In a scene from "Wild River," Miss Ella (Jo Van Fleet) attempts to illustrate her determination to keep her land by pretending to force field hand Sam Johnson (Robert Earl Jones) to sell his beloved hunting dog "Old Blue." Sam offered to give her the dog, if she was going to stay on the island.
Department of Conservation Photograph Collection
Image online: http://tnsos.org/tsla/imagesearch/citation.php?ImageID=24121

The film dramatized the plight of rural landowners who lost their homes and farms when the Tennessee Valley Authority (TVA) built dams that flooded their land. Assistant State Archivist Dr. Wayne Moore notes, "In one of the largest uses of eminent domain power in American history, tens of thousands of Southerners had their property taken from them by the Federal government in order to build these dams and create the lakes.”

The Garth Island field hands leave the farm as the lake begins to rise.
Department of Conservation Photograph Collection
Image online: http://tnsos.org/tsla/imagesearch/citation.php?ImageID=24120

If you are interested in learning more about the people who lost their lands to the lakes created by TVA dams, TSLA has many resources to explore. Borden Deal's novel Dunbar's Cove (1957) was one of two novels on which the "Wild River" screenplay was based. Two academic studies of the subject are TVA Population Removal : Attitudes and Expectations of the Dispossessed at the Norris and Cherokee Dam Sites (1995) by Michael Rogers, and TVA and the Dispossessed : the Resettlement of Population in the Norris Dam Area (1982) by Michael J. McDonald.

TVA's trouble shooter, Chuck Glover (Montgomery Clift), and eminently worth-the-trouble Carol Garth Baldwin (Lee Remick) find romance amidst the drama in "Wild River." In the end, they have to join hands with the law.
Department of Conservation Photograph Collection
Image online: http://tnsos.org/tsla/imagesearch/citation.php?ImageID=24123

To see more images from the Department of Conservation Photographs Collection related to the movie, search "Wild River" in the TSLA Photograph Database: http://tnsos.org/tsla/imagesearch/index.php.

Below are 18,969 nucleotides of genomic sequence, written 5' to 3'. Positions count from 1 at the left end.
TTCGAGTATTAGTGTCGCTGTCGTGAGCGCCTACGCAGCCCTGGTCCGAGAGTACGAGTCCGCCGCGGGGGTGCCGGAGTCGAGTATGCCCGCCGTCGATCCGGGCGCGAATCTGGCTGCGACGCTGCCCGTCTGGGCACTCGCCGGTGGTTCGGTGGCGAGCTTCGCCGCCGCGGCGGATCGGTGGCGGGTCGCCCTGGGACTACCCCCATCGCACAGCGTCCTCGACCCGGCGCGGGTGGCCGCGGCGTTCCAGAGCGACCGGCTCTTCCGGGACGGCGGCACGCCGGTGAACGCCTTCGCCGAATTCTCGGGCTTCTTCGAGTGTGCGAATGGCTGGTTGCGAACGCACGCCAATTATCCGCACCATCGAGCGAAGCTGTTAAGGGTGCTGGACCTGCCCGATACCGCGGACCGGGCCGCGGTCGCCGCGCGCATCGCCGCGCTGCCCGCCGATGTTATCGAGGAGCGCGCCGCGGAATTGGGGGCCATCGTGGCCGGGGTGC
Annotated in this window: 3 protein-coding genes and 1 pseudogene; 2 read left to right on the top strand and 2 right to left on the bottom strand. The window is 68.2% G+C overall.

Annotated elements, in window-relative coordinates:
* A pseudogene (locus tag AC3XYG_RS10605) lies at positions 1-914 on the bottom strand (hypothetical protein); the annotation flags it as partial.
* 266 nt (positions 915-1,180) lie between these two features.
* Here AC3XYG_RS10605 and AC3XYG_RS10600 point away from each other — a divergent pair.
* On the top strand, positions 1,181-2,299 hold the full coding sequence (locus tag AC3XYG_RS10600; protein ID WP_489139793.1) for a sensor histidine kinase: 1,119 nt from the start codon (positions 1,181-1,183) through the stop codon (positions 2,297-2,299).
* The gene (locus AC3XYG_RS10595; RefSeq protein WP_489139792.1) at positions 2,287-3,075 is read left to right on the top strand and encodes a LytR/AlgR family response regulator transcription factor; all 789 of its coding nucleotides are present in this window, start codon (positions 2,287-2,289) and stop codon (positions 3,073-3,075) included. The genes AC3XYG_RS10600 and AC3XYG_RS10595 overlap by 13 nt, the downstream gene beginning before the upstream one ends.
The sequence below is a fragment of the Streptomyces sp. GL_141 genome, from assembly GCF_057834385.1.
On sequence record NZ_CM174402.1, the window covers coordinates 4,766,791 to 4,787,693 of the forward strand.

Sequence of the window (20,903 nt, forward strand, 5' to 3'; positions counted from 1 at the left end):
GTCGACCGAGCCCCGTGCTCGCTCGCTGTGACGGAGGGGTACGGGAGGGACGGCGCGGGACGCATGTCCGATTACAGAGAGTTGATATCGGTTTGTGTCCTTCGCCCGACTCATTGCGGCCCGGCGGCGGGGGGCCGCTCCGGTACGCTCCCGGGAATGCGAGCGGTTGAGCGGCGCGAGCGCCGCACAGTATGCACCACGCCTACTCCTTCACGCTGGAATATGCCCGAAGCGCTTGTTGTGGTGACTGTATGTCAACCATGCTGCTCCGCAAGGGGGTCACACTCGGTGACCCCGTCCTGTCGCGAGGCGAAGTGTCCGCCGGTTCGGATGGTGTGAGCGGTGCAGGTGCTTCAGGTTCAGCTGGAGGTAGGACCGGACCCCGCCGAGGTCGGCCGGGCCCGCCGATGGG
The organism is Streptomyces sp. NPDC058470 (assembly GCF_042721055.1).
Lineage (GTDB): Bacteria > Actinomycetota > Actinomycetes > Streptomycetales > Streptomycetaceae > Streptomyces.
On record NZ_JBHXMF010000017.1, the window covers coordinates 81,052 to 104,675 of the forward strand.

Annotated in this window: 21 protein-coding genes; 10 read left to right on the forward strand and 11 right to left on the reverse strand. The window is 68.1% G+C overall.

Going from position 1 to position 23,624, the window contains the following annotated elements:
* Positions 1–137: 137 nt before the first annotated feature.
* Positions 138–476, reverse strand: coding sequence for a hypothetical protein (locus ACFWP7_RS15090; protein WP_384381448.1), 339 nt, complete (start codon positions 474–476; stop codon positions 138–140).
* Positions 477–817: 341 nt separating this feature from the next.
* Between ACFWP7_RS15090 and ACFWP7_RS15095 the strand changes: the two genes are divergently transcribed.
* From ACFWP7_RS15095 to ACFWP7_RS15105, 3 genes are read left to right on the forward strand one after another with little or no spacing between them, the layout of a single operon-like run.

The movie set used as the "Garth family homestead," in the motion picture "Wild River," 1959.
Department of Conservation Photograph Collection
Image online: http://tnsos.org/tsla/imagesearch/citation.php?ImageID=24134

More about “Wild River”

The Library of Congress selected "Wild River" for preservation in the U.S. National Film Registry in 2002. http://www.loc.gov/film/essays.html

Allison Inman directed a documentary, “Mud on the Stars: Stories from Elia Kazan’s Wild River“ (2011) about how the making of “Wild River” affected people in Bradley County. View a trailer for the documentary here: https://www.youtube.com/watch?v=a2LIssesvQw.

These notes from the Turner Classic Movie website are informative: http://www.tcm.com/tcmdb/title/95886/Wild-River/notes.html

At right, "Garth Island," reached by a current-pushed ferry. This location, at Coon Denton Island, a few miles up the Hiwassee River from Calhoun and Charleston, Tennessee, was chosen as typical of bottomland before the TVA dam was closed.
Department of Conservation Photograph Collection
Image online: http://tnsos.org/tsla/imagesearch/citation.php?ImageID=24117

The State Library and Archives is a division of the Tennessee Department of State and Tre Hargett, Secretary of State.